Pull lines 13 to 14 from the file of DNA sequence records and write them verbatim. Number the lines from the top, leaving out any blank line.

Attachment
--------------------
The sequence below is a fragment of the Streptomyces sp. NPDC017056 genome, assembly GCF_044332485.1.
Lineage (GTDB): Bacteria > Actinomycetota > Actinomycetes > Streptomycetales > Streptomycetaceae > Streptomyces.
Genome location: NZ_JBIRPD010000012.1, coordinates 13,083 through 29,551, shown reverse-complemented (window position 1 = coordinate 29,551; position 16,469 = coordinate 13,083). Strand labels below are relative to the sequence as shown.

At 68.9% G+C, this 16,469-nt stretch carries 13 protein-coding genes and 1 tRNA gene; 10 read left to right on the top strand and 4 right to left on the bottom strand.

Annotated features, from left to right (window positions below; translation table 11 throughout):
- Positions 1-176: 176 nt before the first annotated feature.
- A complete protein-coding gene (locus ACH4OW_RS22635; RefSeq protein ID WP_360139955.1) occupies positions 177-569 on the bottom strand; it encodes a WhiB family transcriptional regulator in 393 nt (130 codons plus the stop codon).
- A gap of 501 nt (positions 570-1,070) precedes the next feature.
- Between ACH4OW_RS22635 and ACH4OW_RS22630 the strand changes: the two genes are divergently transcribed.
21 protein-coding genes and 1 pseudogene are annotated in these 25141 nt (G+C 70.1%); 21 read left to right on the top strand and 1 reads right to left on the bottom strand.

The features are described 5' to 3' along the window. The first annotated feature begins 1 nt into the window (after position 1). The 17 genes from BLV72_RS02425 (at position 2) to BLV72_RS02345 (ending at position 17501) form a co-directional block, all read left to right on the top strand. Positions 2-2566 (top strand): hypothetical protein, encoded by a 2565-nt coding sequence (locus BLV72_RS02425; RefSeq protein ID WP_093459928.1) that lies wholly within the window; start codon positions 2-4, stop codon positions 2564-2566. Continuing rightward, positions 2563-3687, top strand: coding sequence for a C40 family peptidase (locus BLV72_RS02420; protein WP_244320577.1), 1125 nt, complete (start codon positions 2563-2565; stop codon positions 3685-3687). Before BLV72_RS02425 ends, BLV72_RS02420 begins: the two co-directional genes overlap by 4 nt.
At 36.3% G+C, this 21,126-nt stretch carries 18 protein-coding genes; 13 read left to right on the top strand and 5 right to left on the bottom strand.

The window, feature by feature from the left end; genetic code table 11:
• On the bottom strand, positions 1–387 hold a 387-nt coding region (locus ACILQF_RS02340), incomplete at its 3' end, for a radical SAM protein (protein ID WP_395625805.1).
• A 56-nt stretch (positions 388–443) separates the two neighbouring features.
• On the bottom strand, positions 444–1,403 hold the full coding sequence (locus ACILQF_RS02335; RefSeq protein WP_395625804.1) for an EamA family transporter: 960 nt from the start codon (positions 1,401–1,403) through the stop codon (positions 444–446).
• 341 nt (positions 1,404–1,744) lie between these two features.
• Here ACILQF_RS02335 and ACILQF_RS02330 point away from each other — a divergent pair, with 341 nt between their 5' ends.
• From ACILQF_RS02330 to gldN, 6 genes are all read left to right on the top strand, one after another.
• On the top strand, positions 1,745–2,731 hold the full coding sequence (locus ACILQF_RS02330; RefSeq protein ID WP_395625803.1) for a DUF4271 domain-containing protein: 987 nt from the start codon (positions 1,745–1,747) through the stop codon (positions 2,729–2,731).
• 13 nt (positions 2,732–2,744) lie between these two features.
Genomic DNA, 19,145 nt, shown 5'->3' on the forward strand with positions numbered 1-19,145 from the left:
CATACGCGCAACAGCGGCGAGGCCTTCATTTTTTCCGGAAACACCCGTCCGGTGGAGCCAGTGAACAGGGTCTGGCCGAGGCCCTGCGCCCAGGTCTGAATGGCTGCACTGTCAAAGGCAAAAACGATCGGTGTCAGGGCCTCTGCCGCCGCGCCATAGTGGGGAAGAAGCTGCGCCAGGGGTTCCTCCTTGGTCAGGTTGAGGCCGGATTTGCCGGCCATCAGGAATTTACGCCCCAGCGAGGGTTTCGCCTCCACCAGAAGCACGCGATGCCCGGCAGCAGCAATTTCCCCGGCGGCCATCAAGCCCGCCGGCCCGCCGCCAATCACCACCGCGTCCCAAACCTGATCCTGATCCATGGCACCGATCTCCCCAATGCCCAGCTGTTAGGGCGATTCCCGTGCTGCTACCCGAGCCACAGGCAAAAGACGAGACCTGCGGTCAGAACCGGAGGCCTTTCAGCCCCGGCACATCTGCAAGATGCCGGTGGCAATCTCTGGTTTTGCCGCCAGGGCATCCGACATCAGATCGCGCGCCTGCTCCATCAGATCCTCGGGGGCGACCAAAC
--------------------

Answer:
The window, feature by feature from the left end; genetic code table 11:
• On the bottom strand, positions 1–387 hold a 387-nt coding region (locus ACILQF_RS02340), incomplete at its 3' end, for a radical SAM protein (protein ID WP_395625805.1).